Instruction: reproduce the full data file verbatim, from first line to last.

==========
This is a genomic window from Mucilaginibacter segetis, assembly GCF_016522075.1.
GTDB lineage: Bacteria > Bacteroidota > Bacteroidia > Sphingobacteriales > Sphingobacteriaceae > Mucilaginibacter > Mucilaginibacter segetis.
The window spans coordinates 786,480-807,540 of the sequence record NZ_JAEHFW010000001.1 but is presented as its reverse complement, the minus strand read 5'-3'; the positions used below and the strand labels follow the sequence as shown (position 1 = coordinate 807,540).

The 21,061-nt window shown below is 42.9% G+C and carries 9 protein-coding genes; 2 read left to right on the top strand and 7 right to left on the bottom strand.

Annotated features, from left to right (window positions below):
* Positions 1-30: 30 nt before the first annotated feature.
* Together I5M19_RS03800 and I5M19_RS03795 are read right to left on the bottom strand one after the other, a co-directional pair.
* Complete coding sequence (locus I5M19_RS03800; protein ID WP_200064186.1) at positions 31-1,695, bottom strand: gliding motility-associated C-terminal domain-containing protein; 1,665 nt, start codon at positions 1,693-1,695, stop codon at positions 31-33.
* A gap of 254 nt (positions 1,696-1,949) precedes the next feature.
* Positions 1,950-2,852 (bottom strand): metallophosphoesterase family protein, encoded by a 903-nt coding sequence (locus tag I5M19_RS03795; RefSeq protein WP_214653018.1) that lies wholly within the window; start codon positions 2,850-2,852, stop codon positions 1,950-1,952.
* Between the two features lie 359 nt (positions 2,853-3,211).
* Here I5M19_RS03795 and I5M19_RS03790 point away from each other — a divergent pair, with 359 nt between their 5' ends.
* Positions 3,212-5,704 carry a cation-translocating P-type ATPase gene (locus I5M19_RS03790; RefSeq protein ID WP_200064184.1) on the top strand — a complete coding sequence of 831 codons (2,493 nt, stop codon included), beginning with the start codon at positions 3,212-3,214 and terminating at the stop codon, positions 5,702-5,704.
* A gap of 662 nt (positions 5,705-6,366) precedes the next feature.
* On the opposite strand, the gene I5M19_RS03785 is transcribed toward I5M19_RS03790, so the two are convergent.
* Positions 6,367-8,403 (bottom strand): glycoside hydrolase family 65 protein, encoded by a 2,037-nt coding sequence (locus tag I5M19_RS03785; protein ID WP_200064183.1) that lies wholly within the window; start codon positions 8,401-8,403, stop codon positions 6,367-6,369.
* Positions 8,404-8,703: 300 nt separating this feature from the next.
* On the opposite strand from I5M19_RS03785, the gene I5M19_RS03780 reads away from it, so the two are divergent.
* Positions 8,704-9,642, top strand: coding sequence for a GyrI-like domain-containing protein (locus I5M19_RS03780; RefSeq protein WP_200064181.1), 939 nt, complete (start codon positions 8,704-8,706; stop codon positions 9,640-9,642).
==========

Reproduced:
This is a genomic window from Mucilaginibacter segetis, assembly GCF_016522075.1.
GTDB lineage: Bacteria > Bacteroidota > Bacteroidia > Sphingobacteriales > Sphingobacteriaceae > Mucilaginibacter > Mucilaginibacter segetis.
The window spans coordinates 786,480-807,540 of the sequence record NZ_JAEHFW010000001.1 but is presented as its reverse complement, the minus strand read 5'-3'; the positions used below and the strand labels follow the sequence as shown (position 1 = coordinate 807,540).

The 21,061-nt window shown below is 42.9% G+C and carries 9 protein-coding genes; 2 read left to right on the top strand and 7 right to left on the bottom strand.

Annotated features, from left to right (window positions below):
* Positions 1-30: 30 nt before the first annotated feature.
* Together I5M19_RS03800 and I5M19_RS03795 are read right to left on the bottom strand one after the other, a co-directional pair.
* Complete coding sequence (locus I5M19_RS03800; protein ID WP_200064186.1) at positions 31-1,695, bottom strand: gliding motility-associated C-terminal domain-containing protein; 1,665 nt, start codon at positions 1,693-1,695, stop codon at positions 31-33.
* A gap of 254 nt (positions 1,696-1,949) precedes the next feature.
* Positions 1,950-2,852 (bottom strand): metallophosphoesterase family protein, encoded by a 903-nt coding sequence (locus tag I5M19_RS03795; RefSeq protein WP_214653018.1) that lies wholly within the window; start codon positions 2,850-2,852, stop codon positions 1,950-1,952.
* Between the two features lie 359 nt (positions 2,853-3,211).
* Here I5M19_RS03795 and I5M19_RS03790 point away from each other — a divergent pair, with 359 nt between their 5' ends.
* Positions 3,212-5,704 carry a cation-translocating P-type ATPase gene (locus I5M19_RS03790; RefSeq protein ID WP_200064184.1) on the top strand — a complete coding sequence of 831 codons (2,493 nt, stop codon included), beginning with the start codon at positions 3,212-3,214 and terminating at the stop codon, positions 5,702-5,704.
* A gap of 662 nt (positions 5,705-6,366) precedes the next feature.
* On the opposite strand, the gene I5M19_RS03785 is transcribed toward I5M19_RS03790, so the two are convergent.
* Positions 6,367-8,403 (bottom strand): glycoside hydrolase family 65 protein, encoded by a 2,037-nt coding sequence (locus tag I5M19_RS03785; protein ID WP_200064183.1) that lies wholly within the window; start codon positions 8,401-8,403, stop codon positions 6,367-6,369.
* Positions 8,404-8,703: 300 nt separating this feature from the next.
* On the opposite strand from I5M19_RS03785, the gene I5M19_RS03780 reads away from it, so the two are divergent.
* Positions 8,704-9,642, top strand: coding sequence for a GyrI-like domain-containing protein (locus I5M19_RS03780; RefSeq protein WP_200064181.1), 939 nt, complete (start codon positions 8,704-8,706; stop codon positions 9,640-9,642).